The songwriting team of Richard Rodgers and Lorenz Hart had written the music for the Ziegfield show Betsy. Actress/vocalist Belle Baker, unhappy with the piece the two had written for her solo (“This Funny World”), contacted old friend Irving Berlin in hopes he might have something that would suit her needs. Berlin had, in fact, just put the finishing touches on a number dedicated as a Christmas gift to his newborn daughter, Mary Ellin. Baker liked the song, and it was inserted into the musical, much to the chagrin of Rodgers and Hart, who were not consulted and wouldn’t have allowed the change. The tune was the hit of the show, and Baker received 24 encores on opening night, December 28, 1926. Despite this, the show itself was a disaster and closed a month later.
“Blue Skies” continued to be a hit in films. After The Jazz Singer it returned in Alexander’s Ragtime Band, a 1938 biopic loosely based on composer Berlin’s life; a 1946 film named after the tune and sung by Bing Crosby; and a 1954 reprise by Crosby (along with Danny Kaye) in the film White Christmas.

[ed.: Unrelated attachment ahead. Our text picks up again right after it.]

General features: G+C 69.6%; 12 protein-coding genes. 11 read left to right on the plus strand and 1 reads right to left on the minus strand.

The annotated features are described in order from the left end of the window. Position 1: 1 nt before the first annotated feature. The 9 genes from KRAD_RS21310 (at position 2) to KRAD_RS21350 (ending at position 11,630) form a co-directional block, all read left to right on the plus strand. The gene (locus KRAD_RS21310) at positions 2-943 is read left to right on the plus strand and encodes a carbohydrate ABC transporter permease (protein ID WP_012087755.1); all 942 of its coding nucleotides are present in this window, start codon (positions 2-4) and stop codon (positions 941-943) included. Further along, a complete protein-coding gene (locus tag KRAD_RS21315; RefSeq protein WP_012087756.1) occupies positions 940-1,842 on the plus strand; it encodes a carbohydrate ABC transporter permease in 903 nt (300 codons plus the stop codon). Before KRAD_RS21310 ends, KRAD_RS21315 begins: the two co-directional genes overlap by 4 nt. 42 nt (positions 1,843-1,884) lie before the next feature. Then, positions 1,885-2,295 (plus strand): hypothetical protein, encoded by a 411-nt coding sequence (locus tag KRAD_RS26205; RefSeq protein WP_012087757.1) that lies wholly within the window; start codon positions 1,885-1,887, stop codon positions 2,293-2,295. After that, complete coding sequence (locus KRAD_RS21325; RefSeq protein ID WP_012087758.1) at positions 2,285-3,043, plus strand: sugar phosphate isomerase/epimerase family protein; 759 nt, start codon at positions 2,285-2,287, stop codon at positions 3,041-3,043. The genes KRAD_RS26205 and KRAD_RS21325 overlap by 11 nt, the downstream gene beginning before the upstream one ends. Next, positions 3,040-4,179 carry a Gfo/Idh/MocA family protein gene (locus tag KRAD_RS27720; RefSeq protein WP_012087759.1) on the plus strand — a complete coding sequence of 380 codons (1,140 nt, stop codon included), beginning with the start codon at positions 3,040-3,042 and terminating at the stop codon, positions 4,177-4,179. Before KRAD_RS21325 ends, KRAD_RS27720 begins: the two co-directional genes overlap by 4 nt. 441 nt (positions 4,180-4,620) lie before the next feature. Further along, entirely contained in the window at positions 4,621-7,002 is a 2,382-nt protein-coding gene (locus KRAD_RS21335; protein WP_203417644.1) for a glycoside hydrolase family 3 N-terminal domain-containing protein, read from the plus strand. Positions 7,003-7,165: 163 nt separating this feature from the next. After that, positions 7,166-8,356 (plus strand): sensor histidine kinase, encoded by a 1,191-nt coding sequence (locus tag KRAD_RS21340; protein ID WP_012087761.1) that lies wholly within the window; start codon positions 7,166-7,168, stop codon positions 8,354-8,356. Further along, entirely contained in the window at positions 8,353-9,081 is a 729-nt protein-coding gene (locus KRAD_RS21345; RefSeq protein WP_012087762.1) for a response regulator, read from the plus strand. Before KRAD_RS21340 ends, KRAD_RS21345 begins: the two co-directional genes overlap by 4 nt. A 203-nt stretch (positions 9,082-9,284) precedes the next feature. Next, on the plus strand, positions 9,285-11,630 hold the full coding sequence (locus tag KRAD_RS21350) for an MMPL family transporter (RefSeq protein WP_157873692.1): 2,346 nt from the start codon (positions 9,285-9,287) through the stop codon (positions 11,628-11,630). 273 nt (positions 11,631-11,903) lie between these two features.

I was blue, just as blue as I could be Ev'ry day was a cloudy day for me Then good luck came a-knocking at my door Skies were gray but they're not gray anymore
Blue skies Smiling at me Nothing but blue skies Do I see
Bluebirds Singing a song Nothing but bluebirds All day long
Never saw the sun shining so bright Never saw things going so right Noticing the days hurrying by When you're in love, my how they fly
Blue days All of them gone Nothing but blue skies From now on
I should care if the wind blows east or west I should fret if the worst looks like the best I should mind if they say it can't be true I should smile, that's exactly what I do